Tech in Action: Print goes programmatic

A joint ad between McDonald's, Burger King and Subway used the pages of a newspaper to serve personalized content.

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Isobar claims to have created the first “programmatic print ad”, using data to target personalized ad content from three of the world’s most recognizable QSRs.

Working with Brazilian newspaper O Estado de São Paulo, Isobar Brazil created a print ad featuring the logos of McDonald’s, Burger King and Subway underneath a QR code. After scanning the code, readers were given an ad featuring a promotional offer, based on time and geolocation data. The location of the reader determined which restaurant the ad was from, with time of day determining the product and exact offer that was served.

The ad might not seem to be programmatic in the way most in the industry have come to define it, as the ad served is not targeted through a bidding process. But as Rui Branquinho, CCO at Isobar, explained in a release, it has the potential to offer a similar level of personalization, as well as the ability to change strategies in real-time based on performance.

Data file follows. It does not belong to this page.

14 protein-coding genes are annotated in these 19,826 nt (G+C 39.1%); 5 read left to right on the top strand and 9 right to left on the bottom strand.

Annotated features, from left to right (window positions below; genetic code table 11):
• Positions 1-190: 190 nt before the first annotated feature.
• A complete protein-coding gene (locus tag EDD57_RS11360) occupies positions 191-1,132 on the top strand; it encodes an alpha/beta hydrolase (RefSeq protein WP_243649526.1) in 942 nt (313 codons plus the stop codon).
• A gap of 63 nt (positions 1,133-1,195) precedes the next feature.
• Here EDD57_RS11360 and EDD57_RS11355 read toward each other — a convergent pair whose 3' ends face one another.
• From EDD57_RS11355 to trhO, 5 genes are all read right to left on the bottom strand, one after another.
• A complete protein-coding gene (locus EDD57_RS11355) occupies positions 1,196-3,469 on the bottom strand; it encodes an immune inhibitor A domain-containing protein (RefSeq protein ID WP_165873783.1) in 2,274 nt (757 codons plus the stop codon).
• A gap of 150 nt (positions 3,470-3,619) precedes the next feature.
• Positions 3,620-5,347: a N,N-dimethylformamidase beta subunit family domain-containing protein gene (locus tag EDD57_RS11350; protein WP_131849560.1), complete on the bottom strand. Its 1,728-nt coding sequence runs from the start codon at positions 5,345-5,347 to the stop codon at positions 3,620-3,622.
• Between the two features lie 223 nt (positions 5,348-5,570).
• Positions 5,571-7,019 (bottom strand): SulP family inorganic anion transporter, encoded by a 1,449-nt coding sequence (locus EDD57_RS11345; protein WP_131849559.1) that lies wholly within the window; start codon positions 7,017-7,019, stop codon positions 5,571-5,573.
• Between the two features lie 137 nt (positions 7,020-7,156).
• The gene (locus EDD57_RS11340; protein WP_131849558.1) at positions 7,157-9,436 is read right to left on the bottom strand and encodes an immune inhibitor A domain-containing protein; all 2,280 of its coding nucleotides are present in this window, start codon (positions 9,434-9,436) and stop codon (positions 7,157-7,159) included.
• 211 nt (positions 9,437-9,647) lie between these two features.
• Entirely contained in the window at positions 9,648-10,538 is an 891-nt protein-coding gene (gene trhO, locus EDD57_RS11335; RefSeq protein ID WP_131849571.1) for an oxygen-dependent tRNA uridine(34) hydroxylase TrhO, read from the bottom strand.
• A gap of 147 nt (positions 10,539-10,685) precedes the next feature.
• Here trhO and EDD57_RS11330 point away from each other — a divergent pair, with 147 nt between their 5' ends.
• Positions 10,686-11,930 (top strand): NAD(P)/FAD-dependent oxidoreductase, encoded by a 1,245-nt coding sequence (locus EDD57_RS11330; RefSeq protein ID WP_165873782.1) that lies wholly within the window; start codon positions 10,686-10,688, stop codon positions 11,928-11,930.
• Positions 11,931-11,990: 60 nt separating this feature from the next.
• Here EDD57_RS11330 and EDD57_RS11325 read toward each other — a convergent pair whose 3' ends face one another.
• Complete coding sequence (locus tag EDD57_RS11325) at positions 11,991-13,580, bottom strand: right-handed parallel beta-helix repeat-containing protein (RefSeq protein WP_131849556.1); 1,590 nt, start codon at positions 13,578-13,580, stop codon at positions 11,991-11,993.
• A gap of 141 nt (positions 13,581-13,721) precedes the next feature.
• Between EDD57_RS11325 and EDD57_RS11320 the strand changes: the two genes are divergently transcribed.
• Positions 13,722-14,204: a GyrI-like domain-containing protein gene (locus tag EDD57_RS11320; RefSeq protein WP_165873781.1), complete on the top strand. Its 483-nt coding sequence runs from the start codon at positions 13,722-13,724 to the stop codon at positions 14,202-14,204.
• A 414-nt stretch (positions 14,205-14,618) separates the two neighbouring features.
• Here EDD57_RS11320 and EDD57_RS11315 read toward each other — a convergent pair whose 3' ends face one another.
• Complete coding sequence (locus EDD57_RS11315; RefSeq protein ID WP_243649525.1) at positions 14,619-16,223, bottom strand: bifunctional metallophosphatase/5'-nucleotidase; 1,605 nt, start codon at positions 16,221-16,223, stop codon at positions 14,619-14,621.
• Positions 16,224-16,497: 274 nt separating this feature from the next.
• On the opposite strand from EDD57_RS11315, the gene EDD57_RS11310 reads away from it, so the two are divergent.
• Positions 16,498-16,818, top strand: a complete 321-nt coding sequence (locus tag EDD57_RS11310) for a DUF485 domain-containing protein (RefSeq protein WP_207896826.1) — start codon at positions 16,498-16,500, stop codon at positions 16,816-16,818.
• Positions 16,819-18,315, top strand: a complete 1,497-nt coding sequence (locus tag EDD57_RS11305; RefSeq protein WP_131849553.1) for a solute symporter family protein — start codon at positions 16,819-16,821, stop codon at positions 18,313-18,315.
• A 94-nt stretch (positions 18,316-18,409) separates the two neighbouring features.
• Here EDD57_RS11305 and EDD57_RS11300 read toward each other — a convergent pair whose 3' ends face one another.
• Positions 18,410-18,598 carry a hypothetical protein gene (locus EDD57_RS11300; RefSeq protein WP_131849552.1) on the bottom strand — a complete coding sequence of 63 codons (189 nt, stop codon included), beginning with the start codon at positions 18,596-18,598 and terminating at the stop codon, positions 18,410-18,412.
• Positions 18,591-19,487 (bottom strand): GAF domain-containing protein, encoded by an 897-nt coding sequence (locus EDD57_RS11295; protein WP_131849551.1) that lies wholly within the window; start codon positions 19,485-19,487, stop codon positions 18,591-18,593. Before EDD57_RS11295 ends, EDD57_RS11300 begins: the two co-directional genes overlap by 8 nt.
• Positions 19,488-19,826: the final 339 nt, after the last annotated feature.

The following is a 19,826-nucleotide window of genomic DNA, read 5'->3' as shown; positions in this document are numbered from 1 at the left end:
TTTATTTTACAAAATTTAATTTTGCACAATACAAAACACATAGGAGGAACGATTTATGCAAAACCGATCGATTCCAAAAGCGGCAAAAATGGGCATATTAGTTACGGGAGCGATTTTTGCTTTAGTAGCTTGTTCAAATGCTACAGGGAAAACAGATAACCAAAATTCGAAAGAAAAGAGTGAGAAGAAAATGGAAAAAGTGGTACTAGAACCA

“If an advertiser releases an offer at 8:30 a.m. and, within hours, realizes that it has been losing ground to more aggressive deals from the other brands, its offer can be adjusted to become more competitive,” he said. “The second phase of this new product envisions that participating brands can come up with ‘more appealing’ offers, even if they are not the closest or most convenient ones to the reader.”

Paulo Pessoa, executive sales director at Estado, added that the newspaper is in discussions with brands from other categories to “split a page” with similar ads.

Many in the print industry are looking for ways mobile technology could be used to create more innovative and engaging ad formats. Earlier this year, Quebecor developed AR features for its J5 newspaper app, first using them to provide extra content in an ad for Cirque du Soliel.